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Posted: February 25, 2010
Nano meets macro: Social perspectives on nanoscale sciences and technologies
(Nanowerk News) This book explores the enormous diversity in social perspectives on the emergence of nanotechnologies. The diversity is structured by applying five broad categories: Philosophy, governance, science, representations and arts, and attention is drawn to important research lines and pertinent questions within and across these categories. Nano goes Macro is designed especially for use in interdisciplinary teaching and discussions about nanoethics with natural science students, but the richness of issues and perspectives makes it of interest to all researchers, practitioners and non-academics wanting an introduction to the social perspectives on nanosciences and technologies. To stimulate a thorough discussion the book includes pieces of science fiction and visual arts, as well as questions for reflection after each chapter. The book contains chapters by prominent scholars and commentators in the field, such as Alfred Nordmann, Rob Doubleday, Lynn Frewer and Friends of the Earth.
About the Author
Fern Wickson is a cross-disciplinary scholar with research interests and publications in environmental philosophy and decision-making, the politics of risk and uncertainty, the governance of emerging technologies, and the theory and practice of cross-disciplinary research. She completed a cross-disciplinary PhD (2002-2006) with the Schools of Biological Sciences and Science, Technology and Society at the University of Wollongong in Australia, with a dissertation entitled "From Risk to Uncertainty: Australia’s Environmental Regulation of Genetically Modified Crops".
Prior to this, Fern undertook a Bachelor of Arts/Bachelor of Science double degree at the Australian National University and attained a first class Honours degree in Environmental Politics from the University of Tasmania. Fern has lectured on diverse topics across the disciplines of history, politics, philosophy, science and technology studies, biology and engineering. In her spare time she loves hanging out with her dogs, hiking and contemplating her ecological self. She is constantly amazed by the beauty of the universe and the marvellous diversity of life on earth.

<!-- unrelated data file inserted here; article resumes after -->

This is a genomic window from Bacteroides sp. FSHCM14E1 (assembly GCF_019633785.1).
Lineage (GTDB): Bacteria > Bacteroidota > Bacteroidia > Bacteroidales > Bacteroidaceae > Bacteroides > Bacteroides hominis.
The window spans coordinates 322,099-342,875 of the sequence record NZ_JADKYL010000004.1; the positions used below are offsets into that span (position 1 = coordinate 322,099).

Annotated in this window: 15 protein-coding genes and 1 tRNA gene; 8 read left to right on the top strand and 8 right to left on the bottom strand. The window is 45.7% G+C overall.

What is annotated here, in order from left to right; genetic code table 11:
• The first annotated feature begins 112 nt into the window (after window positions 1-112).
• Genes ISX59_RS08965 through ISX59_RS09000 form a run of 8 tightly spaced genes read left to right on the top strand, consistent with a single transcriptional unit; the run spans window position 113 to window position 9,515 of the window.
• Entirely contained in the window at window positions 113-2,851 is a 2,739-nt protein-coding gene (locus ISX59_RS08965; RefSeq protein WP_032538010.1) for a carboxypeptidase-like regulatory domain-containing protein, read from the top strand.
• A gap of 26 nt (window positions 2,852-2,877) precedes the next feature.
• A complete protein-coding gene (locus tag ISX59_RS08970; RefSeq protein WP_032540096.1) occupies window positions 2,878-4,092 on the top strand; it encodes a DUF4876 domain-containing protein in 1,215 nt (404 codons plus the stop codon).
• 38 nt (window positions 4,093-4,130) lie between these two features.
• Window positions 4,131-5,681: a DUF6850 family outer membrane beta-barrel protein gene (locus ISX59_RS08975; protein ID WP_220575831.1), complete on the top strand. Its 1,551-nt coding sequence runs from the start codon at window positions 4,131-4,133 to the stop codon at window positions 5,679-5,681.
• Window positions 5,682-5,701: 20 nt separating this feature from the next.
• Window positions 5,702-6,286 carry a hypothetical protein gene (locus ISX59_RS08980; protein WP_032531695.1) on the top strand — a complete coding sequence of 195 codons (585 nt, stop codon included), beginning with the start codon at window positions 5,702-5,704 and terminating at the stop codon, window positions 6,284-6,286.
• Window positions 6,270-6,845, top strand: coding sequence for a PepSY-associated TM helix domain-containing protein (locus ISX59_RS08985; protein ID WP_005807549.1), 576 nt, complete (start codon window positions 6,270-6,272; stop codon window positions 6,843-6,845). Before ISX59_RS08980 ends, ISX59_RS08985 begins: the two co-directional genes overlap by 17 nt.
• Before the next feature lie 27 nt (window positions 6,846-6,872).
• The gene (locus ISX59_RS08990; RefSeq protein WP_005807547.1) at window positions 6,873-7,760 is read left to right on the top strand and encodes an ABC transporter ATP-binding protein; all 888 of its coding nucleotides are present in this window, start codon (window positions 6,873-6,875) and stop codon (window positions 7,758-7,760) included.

Kamilla Lein Kjølberg has a broad research interest in responsible environmental governance. She holds a Master’s degree in Natural Resource Management from the Norwegian University of Life Sciences, with a double specialisation in Tropical Ecology and Ecological Economics. Her master thesis was called "When Experts Disagree", and dealt with scientific expertise and policy advice in the case of deliberate release of genetically modified crop. From 2005 to 2006 she worked for the GenØk Centre for Biosafety with, among other tasks, research on identification and classification of uncertainties related to DNA-vaccination of fish. In the same period she acted as the editor of Gennytt, an electronic newsletter about agricultural biotechnology. Kamilla is now working for the Centre for the Study of the Sciences and the Humanities, University of Bergen, with a PhD-project about nanotechnology and responsibility.